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Susie
07-01-2005, 02:16 PM
http://members.fortunecity.com/bobbear4u/id63.htm


Susie

annc
07-01-2005, 02:23 PM
http://members.fortunecity.com/bobbear4u/id63.htm
Oh, I was expecting a plunge bath or shower, not a toilet!

ElyseC
07-06-2005, 02:06 PM
Oh, I was expecting a plunge bath or shower, not a toilet!Did you notice that was an Apple Extended Keyboard II and Apple 13" RGB monitor in that image? Not quite sure how to think of that... <g>

annc
07-06-2005, 02:31 PM
Did you notice that was an Apple Extended Keyboard II and Apple 13" RGB monitor in that image? Not quite sure how to think of that... <g>Recognise the keyboard, but I never had the Apple 13" monitor.

ElyseC
07-06-2005, 02:36 PM
Recognise the keyboard, but I never had the Apple 13" monitor.Heh. I still have one. Anyone looking to buy one? <g>

Michael Rowley
07-06-2005, 04:53 PM
Ann:

I was expecting a plunge bath or shower

You have to remember that Americans don't go in so much for dead languages as we do, and prefer 'bathroom' to our 'lavatory'. I don't know what term they used when everyone's privy (another euphemism!) was in the back garden, since I lost my copy of The Specialist long ago.

Susie
07-06-2005, 06:12 PM
Ann:

I don't know what term they used when everyone's privy (another euphemism!) was in the back garden,

It was called the outhouse - there are still some similar structures in places I've visited. They are not particularly charming <G>

ktinkel
07-07-2005, 06:05 AM
It was called the outhouse - there are still some similar structures in places I've visited. They are not particularly charming <G>I have actually lived with an outhouse, briefly. Not nice; even as a little kid I could understand that!

Clark
07-07-2005, 06:21 AM
Maybe it's just the photo, but did anyone else notice that this is a truley "paperless" office?

<g>

Michael Rowley
07-07-2005, 07:40 AM
Susie:

It was called the outhouse

I don't know what the general name for an outhouse is or was in England as I have only experienced two when I was evacuated; one of them was peripatetic, being out on the common.

ElyseC
07-07-2005, 11:19 AM
Maybe it's just the photo, but did anyone else notice that this is a truley "paperless" office?

<g>LOL! <snort cough!>

annc
07-07-2005, 12:53 PM
It was called the outhouse - there are still some similar structures in places I've visited. They are not particularly charming <G>They're still used in some places, and are generally called thunderboxes here.

My neighbours kept the building itself and the concrete path to it, and use it for storing garden stuff.

Michael Rowley
07-07-2005, 01:05 PM
Ann:

generally called thunderboxes here

I thought earth closets (the proper name) were called dunnys in Australia; thunderboxes are portable. In Germany theyr're called Plumpsklosetten or more often Plumpsklos, where the name is basically based on the acoustic effects.

annc
07-07-2005, 05:27 PM
Ann:

generally called thunderboxes here

I thought earth closets (the proper name) were called dunnys in Australia; thunderboxes are portable. In Germany theyr're called Plumpsklosetten or more often Plumpsklos, where the name is basically based on the acoustic effects.In Australia (and this was the question) an outside toilet with a sanitary can for collecting the excreta is called a thunderbox or a dunny, but thunderbox is probably more descriptive. And the Macquarie dictionary supports me on that one.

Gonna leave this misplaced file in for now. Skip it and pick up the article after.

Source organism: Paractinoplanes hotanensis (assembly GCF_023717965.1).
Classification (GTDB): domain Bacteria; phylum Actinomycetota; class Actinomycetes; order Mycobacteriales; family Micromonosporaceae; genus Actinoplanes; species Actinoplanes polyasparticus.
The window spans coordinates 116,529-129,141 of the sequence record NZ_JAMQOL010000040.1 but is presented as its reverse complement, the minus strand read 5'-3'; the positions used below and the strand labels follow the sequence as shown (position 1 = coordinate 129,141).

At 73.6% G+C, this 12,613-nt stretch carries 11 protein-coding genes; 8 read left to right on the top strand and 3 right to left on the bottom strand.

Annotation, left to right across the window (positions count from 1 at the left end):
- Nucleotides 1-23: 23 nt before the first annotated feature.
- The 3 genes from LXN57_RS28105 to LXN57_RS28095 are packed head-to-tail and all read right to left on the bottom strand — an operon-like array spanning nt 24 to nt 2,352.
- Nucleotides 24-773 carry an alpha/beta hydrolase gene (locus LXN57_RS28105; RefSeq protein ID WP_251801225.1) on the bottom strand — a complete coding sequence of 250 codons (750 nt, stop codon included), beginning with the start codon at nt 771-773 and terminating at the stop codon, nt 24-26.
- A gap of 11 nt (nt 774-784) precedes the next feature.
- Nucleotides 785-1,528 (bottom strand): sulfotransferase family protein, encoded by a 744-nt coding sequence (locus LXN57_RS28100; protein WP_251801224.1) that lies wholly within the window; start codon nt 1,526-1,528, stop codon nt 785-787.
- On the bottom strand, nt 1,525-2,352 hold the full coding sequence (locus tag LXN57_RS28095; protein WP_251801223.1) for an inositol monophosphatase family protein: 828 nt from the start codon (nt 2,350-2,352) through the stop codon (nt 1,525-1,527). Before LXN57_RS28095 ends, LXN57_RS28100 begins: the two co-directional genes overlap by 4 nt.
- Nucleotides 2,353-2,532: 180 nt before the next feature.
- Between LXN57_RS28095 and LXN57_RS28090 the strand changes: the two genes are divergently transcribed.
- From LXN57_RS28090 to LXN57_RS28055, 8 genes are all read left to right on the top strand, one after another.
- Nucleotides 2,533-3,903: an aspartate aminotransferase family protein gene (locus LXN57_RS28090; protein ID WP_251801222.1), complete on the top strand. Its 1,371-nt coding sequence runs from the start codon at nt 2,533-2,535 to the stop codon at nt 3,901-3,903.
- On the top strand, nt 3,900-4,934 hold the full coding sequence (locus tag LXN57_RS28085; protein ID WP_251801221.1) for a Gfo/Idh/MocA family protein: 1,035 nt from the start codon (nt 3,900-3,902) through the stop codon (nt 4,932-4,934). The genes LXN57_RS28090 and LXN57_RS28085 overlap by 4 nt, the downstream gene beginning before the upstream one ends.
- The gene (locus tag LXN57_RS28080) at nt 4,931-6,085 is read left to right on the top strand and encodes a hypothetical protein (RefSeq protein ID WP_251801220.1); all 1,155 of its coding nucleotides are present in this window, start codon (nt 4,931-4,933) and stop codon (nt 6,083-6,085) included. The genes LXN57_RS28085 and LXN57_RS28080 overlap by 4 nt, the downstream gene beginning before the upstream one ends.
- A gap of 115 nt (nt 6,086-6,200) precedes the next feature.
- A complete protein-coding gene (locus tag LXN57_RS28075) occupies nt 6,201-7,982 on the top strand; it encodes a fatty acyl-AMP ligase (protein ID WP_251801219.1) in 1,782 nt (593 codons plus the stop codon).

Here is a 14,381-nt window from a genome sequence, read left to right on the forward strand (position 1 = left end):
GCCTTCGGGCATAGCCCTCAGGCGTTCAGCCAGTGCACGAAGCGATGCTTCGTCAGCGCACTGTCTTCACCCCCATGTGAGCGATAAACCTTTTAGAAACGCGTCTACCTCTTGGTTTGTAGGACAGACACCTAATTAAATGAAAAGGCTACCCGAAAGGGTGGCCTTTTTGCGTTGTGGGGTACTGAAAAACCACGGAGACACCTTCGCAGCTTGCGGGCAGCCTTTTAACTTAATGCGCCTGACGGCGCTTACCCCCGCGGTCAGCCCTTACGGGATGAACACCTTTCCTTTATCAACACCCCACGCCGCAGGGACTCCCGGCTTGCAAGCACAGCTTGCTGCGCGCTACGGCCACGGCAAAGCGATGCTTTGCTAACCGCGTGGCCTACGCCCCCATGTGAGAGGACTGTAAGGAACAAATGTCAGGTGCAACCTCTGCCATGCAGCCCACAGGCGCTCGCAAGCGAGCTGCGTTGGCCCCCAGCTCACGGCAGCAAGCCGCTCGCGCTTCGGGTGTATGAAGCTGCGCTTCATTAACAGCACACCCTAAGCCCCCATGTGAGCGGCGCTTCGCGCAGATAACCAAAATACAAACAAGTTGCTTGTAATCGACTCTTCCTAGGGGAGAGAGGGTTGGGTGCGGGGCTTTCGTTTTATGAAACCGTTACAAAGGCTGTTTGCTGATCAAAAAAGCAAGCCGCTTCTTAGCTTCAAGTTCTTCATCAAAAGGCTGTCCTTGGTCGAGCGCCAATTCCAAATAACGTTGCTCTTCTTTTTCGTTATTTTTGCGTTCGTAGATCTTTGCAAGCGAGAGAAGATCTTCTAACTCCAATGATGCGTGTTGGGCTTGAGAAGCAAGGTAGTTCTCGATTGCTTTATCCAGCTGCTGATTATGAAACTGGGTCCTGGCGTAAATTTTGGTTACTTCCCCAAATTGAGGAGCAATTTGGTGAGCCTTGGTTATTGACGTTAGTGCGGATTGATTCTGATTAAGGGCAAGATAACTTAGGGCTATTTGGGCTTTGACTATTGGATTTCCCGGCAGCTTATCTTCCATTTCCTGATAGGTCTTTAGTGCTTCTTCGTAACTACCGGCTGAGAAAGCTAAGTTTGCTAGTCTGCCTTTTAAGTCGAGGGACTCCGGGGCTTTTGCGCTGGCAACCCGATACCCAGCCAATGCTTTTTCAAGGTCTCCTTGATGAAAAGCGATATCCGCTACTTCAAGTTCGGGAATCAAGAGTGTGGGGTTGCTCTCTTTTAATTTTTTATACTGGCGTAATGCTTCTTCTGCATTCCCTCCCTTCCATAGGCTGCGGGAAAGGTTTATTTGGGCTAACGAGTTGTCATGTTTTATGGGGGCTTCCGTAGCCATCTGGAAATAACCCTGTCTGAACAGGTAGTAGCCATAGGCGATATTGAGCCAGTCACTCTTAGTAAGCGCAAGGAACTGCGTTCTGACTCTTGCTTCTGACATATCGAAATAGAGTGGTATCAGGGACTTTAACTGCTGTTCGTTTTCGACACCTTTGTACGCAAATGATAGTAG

An earth closet is a dunny (plural dunnies) with a deep hole in the ground instead of a sanitary can, and a box of sawdust/shavings with a scoop in addition to the newspaper squares impaled on a nail or hook of fencing wire.

But we never use the term earth closet here.

Susie
07-07-2005, 06:28 PM
They're still used in some places, and are generally called thunderboxes here..

Thunderboxes? Interesting term. I wonder how they came up with the term.

ElyseC
07-07-2005, 06:46 PM
Thunderboxes? Interesting term. I wonder how they came up with the term.Seems logical to me, because I've always heard people remark euphemistically about sounds emanating from a baby's diapered end as "thunder". :-)

annc
07-07-2005, 07:14 PM
Thunderboxes? Interesting term. I wonder how they came up with the term.They have metal cans... ;-)

Michael Rowley
07-08-2005, 07:28 AM
Ann:

an outside toilet with a sanitary can

Chemical closets are usually called by a proprietary name in England (Elsan); I should imagine that the term 'dunny', a term used otherwise mainly in Scotland, was not applied originally to anything other than an earth closet, which is basically a hole in the ground with a box-like wooden seat over it and a shed round it. Curiously, the ventilation hole in the door of the shed was largely in the form of a heart, if The Specialist (ca 1945?) is to be believed.

we never use the term earth closet

I shouldn't think anyone uses that term except builders and sociologists.

Susie
07-09-2005, 06:57 PM
Seems logical to me, because I've always heard people remark euphemistically about sounds emanating from a baby's diapered end as "thunder". :-)

I see. I never heard that about a baby's diapered end before, although it does make sense.